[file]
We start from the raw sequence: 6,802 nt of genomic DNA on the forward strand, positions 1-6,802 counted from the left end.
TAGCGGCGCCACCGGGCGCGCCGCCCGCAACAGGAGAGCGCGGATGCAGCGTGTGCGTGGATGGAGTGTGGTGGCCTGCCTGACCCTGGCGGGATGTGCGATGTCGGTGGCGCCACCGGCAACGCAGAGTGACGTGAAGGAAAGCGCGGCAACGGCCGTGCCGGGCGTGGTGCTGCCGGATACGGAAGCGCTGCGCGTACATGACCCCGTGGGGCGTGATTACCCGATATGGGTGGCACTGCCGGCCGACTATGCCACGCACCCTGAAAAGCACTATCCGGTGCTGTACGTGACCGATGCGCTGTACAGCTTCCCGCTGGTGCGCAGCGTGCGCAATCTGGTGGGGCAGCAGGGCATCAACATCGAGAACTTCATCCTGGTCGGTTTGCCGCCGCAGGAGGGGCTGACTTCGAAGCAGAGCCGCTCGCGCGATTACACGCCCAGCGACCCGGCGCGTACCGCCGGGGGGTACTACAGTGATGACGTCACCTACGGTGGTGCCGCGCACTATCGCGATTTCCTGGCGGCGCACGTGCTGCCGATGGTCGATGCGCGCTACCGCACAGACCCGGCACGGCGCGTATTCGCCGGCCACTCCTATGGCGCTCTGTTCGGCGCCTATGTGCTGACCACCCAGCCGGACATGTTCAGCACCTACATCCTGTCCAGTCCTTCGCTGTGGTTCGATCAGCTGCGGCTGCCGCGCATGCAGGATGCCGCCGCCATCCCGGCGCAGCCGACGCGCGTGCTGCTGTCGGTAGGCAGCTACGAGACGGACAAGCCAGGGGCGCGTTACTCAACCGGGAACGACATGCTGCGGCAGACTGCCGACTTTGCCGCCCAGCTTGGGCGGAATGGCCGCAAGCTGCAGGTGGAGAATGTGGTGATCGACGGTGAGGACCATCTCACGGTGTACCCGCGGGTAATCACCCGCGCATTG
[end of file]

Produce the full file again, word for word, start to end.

We start from the raw sequence: 6,802 nt of genomic DNA on the forward strand, positions 1-6,802 counted from the left end.
TAGCGGCGCCACCGGGCGCGCCGCCCGCAACAGGAGAGCGCGGATGCAGCGTGTGCGTGGATGGAGTGTGGTGGCCTGCCTGACCCTGGCGGGATGTGCGATGTCGGTGGCGCCACCGGCAACGCAGAGTGACGTGAAGGAAAGCGCGGCAACGGCCGTGCCGGGCGTGGTGCTGCCGGATACGGAAGCGCTGCGCGTACATGACCCCGTGGGGCGTGATTACCCGATATGGGTGGCACTGCCGGCCGACTATGCCACGCACCCTGAAAAGCACTATCCGGTGCTGTACGTGACCGATGCGCTGTACAGCTTCCCGCTGGTGCGCAGCGTGCGCAATCTGGTGGGGCAGCAGGGCATCAACATCGAGAACTTCATCCTGGTCGGTTTGCCGCCGCAGGAGGGGCTGACTTCGAAGCAGAGCCGCTCGCGCGATTACACGCCCAGCGACCCGGCGCGTACCGCCGGGGGGTACTACAGTGATGACGTCACCTACGGTGGTGCCGCGCACTATCGCGATTTCCTGGCGGCGCACGTGCTGCCGATGGTCGATGCGCGCTACCGCACAGACCCGGCACGGCGCGTATTCGCCGGCCACTCCTATGGCGCTCTGTTCGGCGCCTATGTGCTGACCACCCAGCCGGACATGTTCAGCACCTACATCCTGTCCAGTCCTTCGCTGTGGTTCGATCAGCTGCGGCTGCCGCGCATGCAGGATGCCGCCGCCATCCCGGCGCAGCCGACGCGCGTGCTGCTGTCGGTAGGCAGCTACGAGACGGACAAGCCAGGGGCGCGTTACTCAACCGGGAACGACATGCTGCGGCAGACTGCCGACTTTGCCGCCCAGCTTGGGCGGAATGGCCGCAAGCTGCAGGTGGAGAATGTGGTGATCGACGGTGAGGACCATCTCACGGTGTACCCGCGGGTAATCACCCGCGCATTG